We all know and love cookies, for the liberties they allow us, and their delicious taste. If you've ever tried to share your cookies, however, you know that it's not as easy as it sounds.
Okay, cutting the baker talk. Cookies are very useful for developers - keeping track of users, performing many functions cheaper than more expensive databases, personalization and customization, etc. Cookies are not transferrable across domains; the only domain that can access the cookie is the domain that created it. This article takes a look at how to bypass this limitation using Active Server Pages.
Cookies - A Brief Introduction
We're going to take a short detour and explain cookies a bit, and show you briefly how to manipulate them using ASP.
A cookie is a small file that is stored on a client's computer. That means that whenever a user visits your web site, you can secretly stash a file with information on their hard drive. This file can contain almost any information you want - including user info, site statistics, or even your own name, for those with vanity problems. We can see how this could potentially be an easy target for hackers because of the possibilities it opens up.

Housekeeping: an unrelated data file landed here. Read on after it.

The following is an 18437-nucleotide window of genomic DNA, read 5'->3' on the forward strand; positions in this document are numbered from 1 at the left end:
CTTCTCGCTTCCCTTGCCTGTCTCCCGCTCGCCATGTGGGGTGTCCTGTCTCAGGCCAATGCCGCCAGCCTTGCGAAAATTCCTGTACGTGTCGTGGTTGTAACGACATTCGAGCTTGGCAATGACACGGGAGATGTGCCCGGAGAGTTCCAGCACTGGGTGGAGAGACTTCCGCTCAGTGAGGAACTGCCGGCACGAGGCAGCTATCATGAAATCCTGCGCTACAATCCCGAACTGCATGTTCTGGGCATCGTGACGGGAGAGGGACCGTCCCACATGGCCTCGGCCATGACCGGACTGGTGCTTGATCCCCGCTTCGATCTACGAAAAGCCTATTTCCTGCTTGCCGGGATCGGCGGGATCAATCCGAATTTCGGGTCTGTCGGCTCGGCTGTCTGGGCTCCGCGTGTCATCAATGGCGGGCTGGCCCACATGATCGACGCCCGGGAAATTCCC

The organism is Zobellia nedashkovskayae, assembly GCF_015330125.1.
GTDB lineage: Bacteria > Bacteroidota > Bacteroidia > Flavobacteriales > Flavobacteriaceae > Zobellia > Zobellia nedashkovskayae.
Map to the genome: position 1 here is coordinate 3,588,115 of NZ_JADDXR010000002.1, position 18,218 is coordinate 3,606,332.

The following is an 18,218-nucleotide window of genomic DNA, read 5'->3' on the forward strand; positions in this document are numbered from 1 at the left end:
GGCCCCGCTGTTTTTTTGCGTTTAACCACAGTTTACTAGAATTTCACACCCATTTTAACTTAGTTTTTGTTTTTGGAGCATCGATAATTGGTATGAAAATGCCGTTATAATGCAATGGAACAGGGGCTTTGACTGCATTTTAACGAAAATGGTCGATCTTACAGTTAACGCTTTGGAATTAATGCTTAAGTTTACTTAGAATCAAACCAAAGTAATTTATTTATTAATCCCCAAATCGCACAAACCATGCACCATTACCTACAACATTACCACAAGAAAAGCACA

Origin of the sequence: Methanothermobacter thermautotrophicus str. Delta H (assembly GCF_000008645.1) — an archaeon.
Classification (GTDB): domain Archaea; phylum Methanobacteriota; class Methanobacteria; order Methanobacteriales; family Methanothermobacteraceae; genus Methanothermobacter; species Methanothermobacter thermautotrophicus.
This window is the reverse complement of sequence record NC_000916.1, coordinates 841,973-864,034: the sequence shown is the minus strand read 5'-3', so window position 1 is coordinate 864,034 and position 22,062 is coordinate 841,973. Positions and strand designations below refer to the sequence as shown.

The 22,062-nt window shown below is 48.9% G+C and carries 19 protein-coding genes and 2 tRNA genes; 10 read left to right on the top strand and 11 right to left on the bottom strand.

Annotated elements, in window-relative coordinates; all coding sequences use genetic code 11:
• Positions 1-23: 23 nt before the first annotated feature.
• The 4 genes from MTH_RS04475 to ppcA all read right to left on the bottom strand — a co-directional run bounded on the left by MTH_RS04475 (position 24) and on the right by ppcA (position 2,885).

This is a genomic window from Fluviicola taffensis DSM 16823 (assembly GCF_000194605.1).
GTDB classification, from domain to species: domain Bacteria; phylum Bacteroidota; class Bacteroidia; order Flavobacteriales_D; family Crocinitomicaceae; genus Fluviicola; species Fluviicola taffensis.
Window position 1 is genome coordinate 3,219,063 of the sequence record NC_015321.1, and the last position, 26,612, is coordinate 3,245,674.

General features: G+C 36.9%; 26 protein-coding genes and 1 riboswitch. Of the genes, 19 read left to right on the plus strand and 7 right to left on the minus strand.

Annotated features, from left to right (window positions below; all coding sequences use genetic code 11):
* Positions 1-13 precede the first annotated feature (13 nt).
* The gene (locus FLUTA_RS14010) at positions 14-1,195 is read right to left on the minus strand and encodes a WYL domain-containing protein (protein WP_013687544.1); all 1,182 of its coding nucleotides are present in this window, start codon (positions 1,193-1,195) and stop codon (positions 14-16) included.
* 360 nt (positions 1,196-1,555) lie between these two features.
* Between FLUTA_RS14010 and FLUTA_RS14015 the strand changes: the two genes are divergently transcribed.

One security trick to prevent abuse is that cookies can only be accessed by the domain that created them. This means that, for example, ASP101.com can only access (read from and write to) cookies that ASP101.com created. Generally, this is not a problem at all, but what if you work on two different sites on different domains that share user info, that is stored in cookies? You could, of course, just duplicate user info, but what if you want the user to only have to register on one site, and be automatically registered on the other? Or if they share the same user database, and you want to auto-login users? Sharing cookies across domains is ideal for this situation.
Before we get into that however, let's briefly show some ASP code that can manipulate cookies, so we have something to refer to later in the article.
'To write a cookie
Response.Cookies("MyCookie").Expires = Date + 365
Response.Cookies("MyCookie").Domain = "mydomain.com"
Response.Cookies("MyCookie")("Username") = strUsername
Response.Cookies("MyCookie")("Password") = strPassword